House Intelligence Committee chairman Adam Schiff (D-CA) speaks to reporters during a briefing on Capitol Hill about a whistleblower complaint against President Donald Trump on September 19, 2019
House Intelligence Committee chairman Adam Schiff (D-CA) speaks to reporters during a briefing on Capitol Hill about a whistleblower complaint against President Donald Trump on September 19, 2019 AFP / Brendan Smialowski

The US intelligence watchdog briefed lawmakers Thursday about the handling of a whistleblower complaint on alleged behavior by President Donald Trump, and a senior Democrat expressed alarm that the administration refuses to share the complaint with Congress.

The allegations, rejected by Trump as "presidential harassment," have set lawmakers on a collision course with the office of the Director of National Intelligence (DNI), which is refusing to share the details -- raising suspicions the top spy official might be improperly protecting the president.

According to a report by The Washington Post, which cited two unnamed former US officials, a complaint filed by a US intelligence official stemmed from Trump's communications with a foreign leader and a "promise" allegedly made by the president.

The foreign leader involved was not identified by the Post.

The newspaper did say the complaint "centers" on Ukraine, and cited two people familiar with the matter.

The New York Times also reported Thursday that "at least part of" the whistleblower's complaint "deals with" Ukraine. The newspaper cited two people familiar with the situation.

Trump spoke with Ukrainian President Volodymyr Zelensky -- who was elected in May -- about two weeks before the complaint was filed, according to both newspapers.

The whistleblower had filed a complaint with the inspector general of the intelligence community (IC IG), Michael Atkinson, who acknowledged he considered it a credible matter of "urgent concern" that necessitated notifying congressional oversight committees.

But during a three-hour closed-door briefing, Atkinson told the House Intelligence Committee that the acting DNI, Joseph Maguire, has barred him from providing details of the complaint to Congress.

"That whole purpose is being frustrated here because the Director of National Intelligence has made the unprecedented decision not to share the complaint with Congress," the committee's chairman, Democrat Adam Schiff, told reporters after the briefing.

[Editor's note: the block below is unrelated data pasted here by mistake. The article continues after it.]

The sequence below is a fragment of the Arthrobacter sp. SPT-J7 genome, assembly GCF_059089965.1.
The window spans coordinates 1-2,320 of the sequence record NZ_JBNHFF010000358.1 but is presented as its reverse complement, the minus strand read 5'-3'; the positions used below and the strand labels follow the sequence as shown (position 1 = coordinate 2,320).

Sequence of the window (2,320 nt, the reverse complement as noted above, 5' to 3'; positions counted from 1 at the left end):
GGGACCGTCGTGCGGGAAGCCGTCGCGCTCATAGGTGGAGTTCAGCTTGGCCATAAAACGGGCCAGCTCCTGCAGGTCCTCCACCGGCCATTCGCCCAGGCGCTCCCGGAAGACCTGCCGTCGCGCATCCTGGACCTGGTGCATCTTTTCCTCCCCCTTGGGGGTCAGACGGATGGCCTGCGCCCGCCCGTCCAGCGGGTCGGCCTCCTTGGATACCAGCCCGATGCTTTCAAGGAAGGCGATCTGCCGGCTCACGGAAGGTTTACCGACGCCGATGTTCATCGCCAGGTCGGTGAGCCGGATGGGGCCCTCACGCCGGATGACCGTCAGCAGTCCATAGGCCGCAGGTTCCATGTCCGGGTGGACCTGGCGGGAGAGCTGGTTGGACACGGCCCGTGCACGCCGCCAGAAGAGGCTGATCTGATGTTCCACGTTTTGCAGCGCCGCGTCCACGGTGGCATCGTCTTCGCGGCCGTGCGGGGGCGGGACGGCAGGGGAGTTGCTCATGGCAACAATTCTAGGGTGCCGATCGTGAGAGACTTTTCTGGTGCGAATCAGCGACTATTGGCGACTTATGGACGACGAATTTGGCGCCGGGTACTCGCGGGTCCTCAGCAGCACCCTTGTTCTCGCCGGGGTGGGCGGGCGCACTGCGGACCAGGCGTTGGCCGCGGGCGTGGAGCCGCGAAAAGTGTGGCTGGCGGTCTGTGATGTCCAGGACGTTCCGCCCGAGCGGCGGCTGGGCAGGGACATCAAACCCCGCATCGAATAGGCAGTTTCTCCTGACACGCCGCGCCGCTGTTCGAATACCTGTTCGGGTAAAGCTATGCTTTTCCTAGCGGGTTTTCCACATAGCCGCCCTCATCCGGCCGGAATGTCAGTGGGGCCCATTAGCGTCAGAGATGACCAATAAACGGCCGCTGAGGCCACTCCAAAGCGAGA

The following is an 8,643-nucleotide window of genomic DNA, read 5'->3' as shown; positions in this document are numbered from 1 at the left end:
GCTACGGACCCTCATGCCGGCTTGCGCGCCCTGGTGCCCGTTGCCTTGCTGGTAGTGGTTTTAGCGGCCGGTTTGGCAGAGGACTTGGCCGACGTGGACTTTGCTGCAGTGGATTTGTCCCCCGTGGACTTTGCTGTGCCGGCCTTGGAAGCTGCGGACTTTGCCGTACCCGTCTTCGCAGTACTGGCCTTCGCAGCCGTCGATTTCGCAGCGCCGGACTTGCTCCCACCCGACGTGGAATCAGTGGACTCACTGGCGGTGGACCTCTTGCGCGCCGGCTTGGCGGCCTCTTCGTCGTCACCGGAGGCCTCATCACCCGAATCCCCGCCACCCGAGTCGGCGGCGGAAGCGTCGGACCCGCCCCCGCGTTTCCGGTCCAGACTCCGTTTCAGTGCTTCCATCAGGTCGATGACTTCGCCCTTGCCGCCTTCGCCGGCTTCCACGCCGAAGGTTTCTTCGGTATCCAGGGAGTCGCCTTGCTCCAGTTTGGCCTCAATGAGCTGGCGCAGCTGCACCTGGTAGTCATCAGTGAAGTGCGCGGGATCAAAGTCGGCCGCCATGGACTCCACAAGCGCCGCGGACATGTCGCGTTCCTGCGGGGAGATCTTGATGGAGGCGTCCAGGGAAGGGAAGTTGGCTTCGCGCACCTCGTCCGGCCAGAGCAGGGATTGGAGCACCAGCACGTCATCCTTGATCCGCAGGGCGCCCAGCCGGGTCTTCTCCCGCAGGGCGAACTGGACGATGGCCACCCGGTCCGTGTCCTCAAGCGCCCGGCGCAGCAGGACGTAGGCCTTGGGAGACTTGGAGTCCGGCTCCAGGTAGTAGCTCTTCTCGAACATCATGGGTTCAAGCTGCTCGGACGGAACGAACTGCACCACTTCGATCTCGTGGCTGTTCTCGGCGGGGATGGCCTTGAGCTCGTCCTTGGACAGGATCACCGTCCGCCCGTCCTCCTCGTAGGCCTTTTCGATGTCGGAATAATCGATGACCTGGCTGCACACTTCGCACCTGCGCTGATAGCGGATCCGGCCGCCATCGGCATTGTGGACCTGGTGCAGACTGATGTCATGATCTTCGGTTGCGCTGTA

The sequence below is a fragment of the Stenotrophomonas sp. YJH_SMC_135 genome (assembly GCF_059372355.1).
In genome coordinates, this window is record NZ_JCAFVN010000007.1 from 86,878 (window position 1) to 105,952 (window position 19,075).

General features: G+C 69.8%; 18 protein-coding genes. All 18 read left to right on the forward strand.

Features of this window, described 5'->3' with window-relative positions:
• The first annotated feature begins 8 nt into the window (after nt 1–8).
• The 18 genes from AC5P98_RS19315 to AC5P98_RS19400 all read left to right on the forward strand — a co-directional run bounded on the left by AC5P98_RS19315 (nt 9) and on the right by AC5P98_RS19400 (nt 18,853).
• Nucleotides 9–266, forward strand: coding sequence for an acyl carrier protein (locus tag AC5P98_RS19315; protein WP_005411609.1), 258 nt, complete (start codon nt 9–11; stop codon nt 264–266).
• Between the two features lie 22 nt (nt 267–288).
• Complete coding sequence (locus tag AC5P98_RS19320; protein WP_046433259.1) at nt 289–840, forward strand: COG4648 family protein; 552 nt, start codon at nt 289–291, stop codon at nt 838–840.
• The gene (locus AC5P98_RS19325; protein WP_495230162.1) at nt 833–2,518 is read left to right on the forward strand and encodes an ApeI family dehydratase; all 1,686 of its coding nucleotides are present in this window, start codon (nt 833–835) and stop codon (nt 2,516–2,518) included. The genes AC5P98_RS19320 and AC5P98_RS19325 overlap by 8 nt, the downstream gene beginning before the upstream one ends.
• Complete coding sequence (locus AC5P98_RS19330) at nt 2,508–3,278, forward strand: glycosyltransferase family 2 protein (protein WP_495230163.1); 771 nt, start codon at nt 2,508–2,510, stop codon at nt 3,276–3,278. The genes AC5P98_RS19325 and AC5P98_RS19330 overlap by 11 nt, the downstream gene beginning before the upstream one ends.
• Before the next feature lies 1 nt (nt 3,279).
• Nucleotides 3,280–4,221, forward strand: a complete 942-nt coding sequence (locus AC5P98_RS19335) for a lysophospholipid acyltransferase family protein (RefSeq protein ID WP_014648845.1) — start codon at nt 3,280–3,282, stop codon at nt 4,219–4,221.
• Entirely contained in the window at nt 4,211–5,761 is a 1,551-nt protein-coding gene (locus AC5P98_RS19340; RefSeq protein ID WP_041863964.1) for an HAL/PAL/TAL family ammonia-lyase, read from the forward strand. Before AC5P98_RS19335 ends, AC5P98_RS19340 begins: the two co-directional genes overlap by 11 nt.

Schiff said, without revealing the source of his information, that the Department of Justice has been involved in the decision to withhold the whistleblower's complaint.

"We do not know, because we cannot get an answer to the question, about whether the White House is also involved in preventing this information from coming to Congress," he said.

Schiff made public Thursday a letter from Atkinson in which the intelligence inspector general said that he and the acting DNI "are at an impasse over this issue."

'Crisis of confidence'

Schiff told the DNI in a letter Wednesday that his decision to ignore the August 12 complaint has precipitated a broader "crisis of confidence and trust" that threatens the integrity of the intelligence community's whistleblower process, "with potentially far-reaching consequences."

Trump dismissed the concerns in a Twitter thread, calling the story "fake news," and noting that any time he speaks with foreign leaders by phone he is well aware that there are likely "many people" listening from US agencies.

"Knowing all of this, is anybody dumb enough to believe that I would say something inappropriate with a foreign leader while on such a potentially 'heavily populated' call," he said.

"I would only do what is right anyway, and only do good for the USA!"

House Democrat Jackie Speier emerged from the Atkinson briefing expressing concern about what she called "the violation of the law" regarding failure to send the whistleblower complaint to Congress.

"It's deeply troubling," she told reporters.

Maguire, meanwhile, has agreed to testify in an open session before the committee next Thursday.

Trump has had an uneasy relationship with the US intelligence community since taking office and has frequently criticized their work.

In early September the Democratic heads of three House committees announced an investigation into alleged efforts by Trump and his lawyer Rudy Giuliani to pressure the Ukrainian government for their own political ends, including by withholding US security assistance.

They allege that Trump and Giuliani have pressured Kiev to prosecute Ukrainians who provided evidence against Trump's former campaign manager Paul Manafort.

They also alleged that Kiev was pressured to provide damaging information on the son of Joe Biden. The senior Biden is the leading Democratic hopeful to challenge Trump in next year's presidential election.

In a combative CNN interview Thursday, Giuliani admitted Ukraine had been asked to investigate Biden's son shortly after denying such an action. Giuliani, explaining the contradiction, said he had asked Ukraine "to look into the allegations that related to my client, which tangentially involved Joe Biden in a massive bribery scheme."

And the president's lawyer also tweeted: "A President telling a Pres-elect of a well known corrupt country he better investigate corruption that affects US is doing his job."

Hunter Biden worked for a Ukrainian gas company beginning in 2014, while his father was vice president.